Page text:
9. Pavel Klushantsev, a Russian documentary filmmaker of the 1950s, strongly influenced Kubrick’s vision of weightlessness in space — and the idea of a spinning space station — with his film Road to the Stars. 2001: A Space Odyssey, in turn, would influence Russian master Andrei Tarkovsky to make Solaris, which the director intended as a humanistic response to Kubrick’s film, which he thought was antiseptic.
10. For the famous shot of the astronaut running around the circumference of the cylindrical Discovery fuselage, Kubrick commissioned a 30-ton rotating “Ferris wheel” to be built, at the cost of $750,000, that would make it look like the astronaut was at times running upside down.
11. The movie was originally to have opened with a 10-minute black-and-white prologue featuring interviews with real-life scientists like Freeman Dyson discussing alien life. (Star Trek: The Next Generation fans will know Freeman Dyson for his work in hypothesizing a Dyson Sphere, a massive structure that theoretically could be built around and enclose a star.) After MGM execs balked, that beginning was deleted.
12. All the deleted footage other than the 17 minutes of scenes that Kubrick subsequently cut after 2001’s April 1968 premiere in Washington D.C., including that 10-minute documentary prologue, he had burned shortly before the director's death, in order to prevent posthumous reedits or “deleted scenes” to be included on future DVD releases.
13. Kubrick had all of 2001’s sets, props, and miniatures destroyed so they would never be able to be recycled for future movies, the way Forbidden Planet’s props surfaced in later films.
14. Unused Stargate footage from the end of 2001 made its way into the instrumental “Flying” sequence in The Beatles’ Magical Mystery Tour movie.
15. Ray Bradbury shared Andrei Tarkovsky’s view that 2001 is anti-humanistic, suggesting that audiences don’t care, or aren’t supposed to care, when astronaut Frank Poole dies.
16. George Lucas stated upfront in 1977 that he thought 2001 was better than Star Wars. He said, “Stanley Kubrick made the ultimate science fiction movie, and it is going to be very hard for someone to come along and make a better movie, as far as I'm concerned. On a technical level, [Star Wars] can be compared, but personally I think that 2001 is far superior.”
17. As part of their legal defense that Samsung had not stolen Apple’s design for the iPad, Samsung’s lawyers pointed to the tablet computers used in 2001 as “prior art.” Specifically, their legal brief said the following: “Attached hereto as Exhibit D is a true and correct copy of a still image taken from Stanley Kubrick's 1968 film 2001: A Space Odyssey. In a clip from that film lasting about one minute, two astronauts are eating and at the same time using personal tablet computers. As with the design claimed by the [Apple iPad] Patent, the tablet disclosed in the clip has an overall rectangular shape with a dominant display screen, narrow borders, a predominately flat front surface, a flat back surface (which is evident because the tablets are lying flat on the table's surface), and a thin form factor.”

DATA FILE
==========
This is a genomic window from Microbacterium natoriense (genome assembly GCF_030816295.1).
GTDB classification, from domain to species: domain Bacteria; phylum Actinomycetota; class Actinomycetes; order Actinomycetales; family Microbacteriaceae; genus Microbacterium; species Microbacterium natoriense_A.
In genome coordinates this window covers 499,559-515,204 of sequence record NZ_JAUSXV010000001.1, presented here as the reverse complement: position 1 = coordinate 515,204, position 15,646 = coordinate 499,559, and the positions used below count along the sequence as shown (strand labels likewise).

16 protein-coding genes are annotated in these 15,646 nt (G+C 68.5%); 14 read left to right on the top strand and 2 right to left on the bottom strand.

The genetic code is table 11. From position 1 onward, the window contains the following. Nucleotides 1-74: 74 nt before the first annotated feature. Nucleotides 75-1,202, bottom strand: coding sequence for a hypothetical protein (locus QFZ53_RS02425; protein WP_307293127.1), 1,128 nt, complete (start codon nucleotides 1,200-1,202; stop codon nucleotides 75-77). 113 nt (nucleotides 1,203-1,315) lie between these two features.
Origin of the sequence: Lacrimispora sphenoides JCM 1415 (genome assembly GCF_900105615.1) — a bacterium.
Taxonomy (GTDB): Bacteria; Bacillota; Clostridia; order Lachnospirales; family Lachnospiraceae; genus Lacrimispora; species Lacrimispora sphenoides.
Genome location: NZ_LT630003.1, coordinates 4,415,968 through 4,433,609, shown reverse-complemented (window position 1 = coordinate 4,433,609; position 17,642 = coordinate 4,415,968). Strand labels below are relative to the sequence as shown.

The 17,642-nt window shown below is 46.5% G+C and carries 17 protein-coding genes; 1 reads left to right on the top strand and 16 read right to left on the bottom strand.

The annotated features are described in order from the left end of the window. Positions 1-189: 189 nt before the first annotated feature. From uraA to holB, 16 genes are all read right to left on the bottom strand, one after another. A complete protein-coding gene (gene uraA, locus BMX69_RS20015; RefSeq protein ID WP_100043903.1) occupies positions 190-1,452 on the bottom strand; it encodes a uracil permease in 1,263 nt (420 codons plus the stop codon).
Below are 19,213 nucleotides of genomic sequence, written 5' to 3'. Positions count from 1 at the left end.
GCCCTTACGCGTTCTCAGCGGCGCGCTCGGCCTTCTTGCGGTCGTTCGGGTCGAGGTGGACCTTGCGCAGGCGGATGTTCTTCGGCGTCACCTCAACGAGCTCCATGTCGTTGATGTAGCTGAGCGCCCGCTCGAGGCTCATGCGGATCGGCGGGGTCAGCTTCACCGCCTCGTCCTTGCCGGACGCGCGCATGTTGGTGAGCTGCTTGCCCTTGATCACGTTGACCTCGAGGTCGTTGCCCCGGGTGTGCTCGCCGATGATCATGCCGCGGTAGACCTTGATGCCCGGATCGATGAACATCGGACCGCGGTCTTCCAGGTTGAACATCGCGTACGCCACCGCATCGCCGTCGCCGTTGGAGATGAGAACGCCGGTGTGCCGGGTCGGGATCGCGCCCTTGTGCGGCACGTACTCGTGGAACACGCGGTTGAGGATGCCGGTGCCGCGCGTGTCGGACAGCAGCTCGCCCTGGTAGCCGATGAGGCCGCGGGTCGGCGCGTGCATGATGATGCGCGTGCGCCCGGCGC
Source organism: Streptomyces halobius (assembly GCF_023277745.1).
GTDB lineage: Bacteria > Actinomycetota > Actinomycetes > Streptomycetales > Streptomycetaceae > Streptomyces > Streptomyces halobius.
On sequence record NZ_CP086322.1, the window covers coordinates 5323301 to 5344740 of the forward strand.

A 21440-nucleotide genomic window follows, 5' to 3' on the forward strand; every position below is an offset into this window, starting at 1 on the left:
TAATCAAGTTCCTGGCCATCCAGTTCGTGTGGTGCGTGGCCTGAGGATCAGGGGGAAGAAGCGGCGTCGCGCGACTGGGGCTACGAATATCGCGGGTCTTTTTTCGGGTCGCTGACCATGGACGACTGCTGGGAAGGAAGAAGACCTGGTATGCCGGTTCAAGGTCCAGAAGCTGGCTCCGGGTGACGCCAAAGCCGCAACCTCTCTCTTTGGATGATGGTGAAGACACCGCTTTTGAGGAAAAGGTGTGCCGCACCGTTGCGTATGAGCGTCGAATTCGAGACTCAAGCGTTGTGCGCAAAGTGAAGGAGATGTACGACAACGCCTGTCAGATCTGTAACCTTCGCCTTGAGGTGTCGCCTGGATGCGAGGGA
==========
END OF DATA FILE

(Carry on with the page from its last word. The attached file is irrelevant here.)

18. Rock Hudson was among those mystified at 2001’s L.A. premiere at the Pantages Theater. Roger Ebert, in attendance, bears witness that Hudson said, upon storming out before it had ended, “Will someone tell me what the hell this is about?”
19. Malcolm McDowell’s Alex De Large sees a soundtrack album for 2001 when he enters a record shop in A Clockwork Orange.
20. Conspiracy theorists — like one featured in Room 237, the new documentary about the multitude of diverse readings that fans hold regarding Kubrick’s later film The Shining — suggest that NASA commissioned Kubrick to stage the moon landing footage after seeing 2001. However, they ignore the most important bit of evidence that debunks that idea: the moon footage would have looked a hell of a lot better if Kubrick really had directed it.
Follow Christian Blauvelt on Twitter @Ctblauvelt
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Curse the cretin who gave Ashton Kutcher the idea that he could play anything other than a beautiful doofus. And curse director Robert Luketic whose action comedy Killers asks us to believe that Kutcher whose film career should by all rights be confined to searching with Seann William Scott for various hard-to-lose items in straight-to-video continuations of the Dude Where’s My...? franchise could play a CIA agent.
And a massively competent CIA agent at that. Kutcher’s character Spencer Aimes is so good at what he does that his employers are none too pleased when he abandons his life of international espionage and settles in suburbia with his new wife Jen (Katherine Heigl) a perky sprite who is blissfully unaware of her husband’s former occupation. (Nor is she suspicious -- and why would she be? He’s Ashton freaking Kutcher.) But three years into their marriage (which Luketic somehow makes feel like 10) the couple’s happy union is imperiled when a $20 million bounty is placed on Spencer’s head and neighbors once thought harmless reveal themselves to be covert assassins. How could an expert CIA operative be surrounded by trained killers for three years and not realize it? Who cares -- look at Ashton's abs!!!